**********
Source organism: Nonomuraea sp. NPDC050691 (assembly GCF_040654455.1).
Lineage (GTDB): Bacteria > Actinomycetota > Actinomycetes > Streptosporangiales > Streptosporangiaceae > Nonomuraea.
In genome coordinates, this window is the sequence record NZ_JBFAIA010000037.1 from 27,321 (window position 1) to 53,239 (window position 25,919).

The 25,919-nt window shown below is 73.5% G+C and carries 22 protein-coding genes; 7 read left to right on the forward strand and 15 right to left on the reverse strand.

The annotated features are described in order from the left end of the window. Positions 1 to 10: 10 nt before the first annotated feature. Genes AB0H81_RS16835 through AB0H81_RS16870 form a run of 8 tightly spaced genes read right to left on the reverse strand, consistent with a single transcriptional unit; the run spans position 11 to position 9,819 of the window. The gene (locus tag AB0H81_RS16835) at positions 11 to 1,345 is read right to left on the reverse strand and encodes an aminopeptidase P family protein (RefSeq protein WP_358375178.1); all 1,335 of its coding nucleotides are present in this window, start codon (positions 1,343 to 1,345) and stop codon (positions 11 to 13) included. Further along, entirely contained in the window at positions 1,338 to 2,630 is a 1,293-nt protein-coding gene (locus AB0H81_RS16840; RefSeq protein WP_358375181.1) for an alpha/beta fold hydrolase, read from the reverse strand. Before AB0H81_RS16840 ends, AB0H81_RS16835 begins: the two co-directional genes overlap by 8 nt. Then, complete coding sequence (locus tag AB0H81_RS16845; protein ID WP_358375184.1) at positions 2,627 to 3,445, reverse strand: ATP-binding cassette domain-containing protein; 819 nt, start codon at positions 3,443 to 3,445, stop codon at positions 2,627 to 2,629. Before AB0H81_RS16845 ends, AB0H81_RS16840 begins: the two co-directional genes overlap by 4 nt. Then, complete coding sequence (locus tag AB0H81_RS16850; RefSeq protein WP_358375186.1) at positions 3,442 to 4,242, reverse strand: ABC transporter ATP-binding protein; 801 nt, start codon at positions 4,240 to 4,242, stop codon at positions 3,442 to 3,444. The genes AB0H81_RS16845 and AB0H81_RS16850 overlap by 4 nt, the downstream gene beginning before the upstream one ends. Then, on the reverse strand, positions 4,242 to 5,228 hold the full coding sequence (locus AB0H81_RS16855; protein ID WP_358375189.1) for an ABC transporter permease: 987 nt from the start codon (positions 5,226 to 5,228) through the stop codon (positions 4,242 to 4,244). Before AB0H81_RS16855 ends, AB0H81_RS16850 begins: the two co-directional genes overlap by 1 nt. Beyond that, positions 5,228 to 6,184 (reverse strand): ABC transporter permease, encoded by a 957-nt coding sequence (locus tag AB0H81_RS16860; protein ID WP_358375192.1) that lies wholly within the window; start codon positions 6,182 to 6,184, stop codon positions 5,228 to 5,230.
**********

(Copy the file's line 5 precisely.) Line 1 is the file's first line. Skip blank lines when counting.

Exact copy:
The annotated features are described in order from the left end of the window. Positions 1 to 10: 10 nt before the first annotated feature. Genes AB0H81_RS16835 through AB0H81_RS16870 form a run of 8 tightly spaced genes read right to left on the reverse strand, consistent with a single transcriptional unit; the run spans position 11 to position 9,819 of the window. The gene (locus tag AB0H81_RS16835) at positions 11 to 1,345 is read right to left on the reverse strand and encodes an aminopeptidase P family protein (RefSeq protein WP_358375178.1); all 1,335 of its coding nucleotides are present in this window, start codon (positions 1,343 to 1,345) and stop codon (positions 11 to 13) included. Further along, entirely contained in the window at positions 1,338 to 2,630 is a 1,293-nt protein-coding gene (locus AB0H81_RS16840; RefSeq protein WP_358375181.1) for an alpha/beta fold hydrolase, read from the reverse strand. Before AB0H81_RS16840 ends, AB0H81_RS16835 begins: the two co-directional genes overlap by 8 nt. Then, complete coding sequence (locus tag AB0H81_RS16845; protein ID WP_358375184.1) at positions 2,627 to 3,445, reverse strand: ATP-binding cassette domain-containing protein; 819 nt, start codon at positions 3,443 to 3,445, stop codon at positions 2,627 to 2,629. Before AB0H81_RS16845 ends, AB0H81_RS16840 begins: the two co-directional genes overlap by 4 nt. Then, complete coding sequence (locus tag AB0H81_RS16850; RefSeq protein WP_358375186.1) at positions 3,442 to 4,242, reverse strand: ABC transporter ATP-binding protein; 801 nt, start codon at positions 4,240 to 4,242, stop codon at positions 3,442 to 3,444. The genes AB0H81_RS16845 and AB0H81_RS16850 overlap by 4 nt, the downstream gene beginning before the upstream one ends. Then, on the reverse strand, positions 4,242 to 5,228 hold the full coding sequence (locus AB0H81_RS16855; protein ID WP_358375189.1) for an ABC transporter permease: 987 nt from the start codon (positions 5,226 to 5,228) through the stop codon (positions 4,242 to 4,244). Before AB0H81_RS16855 ends, AB0H81_RS16850 begins: the two co-directional genes overlap by 1 nt. Beyond that, positions 5,228 to 6,184 (reverse strand): ABC transporter permease, encoded by a 957-nt coding sequence (locus tag AB0H81_RS16860; protein ID WP_358375192.1) that lies wholly within the window; start codon positions 6,182 to 6,184, stop codon positions 5,228 to 5,230.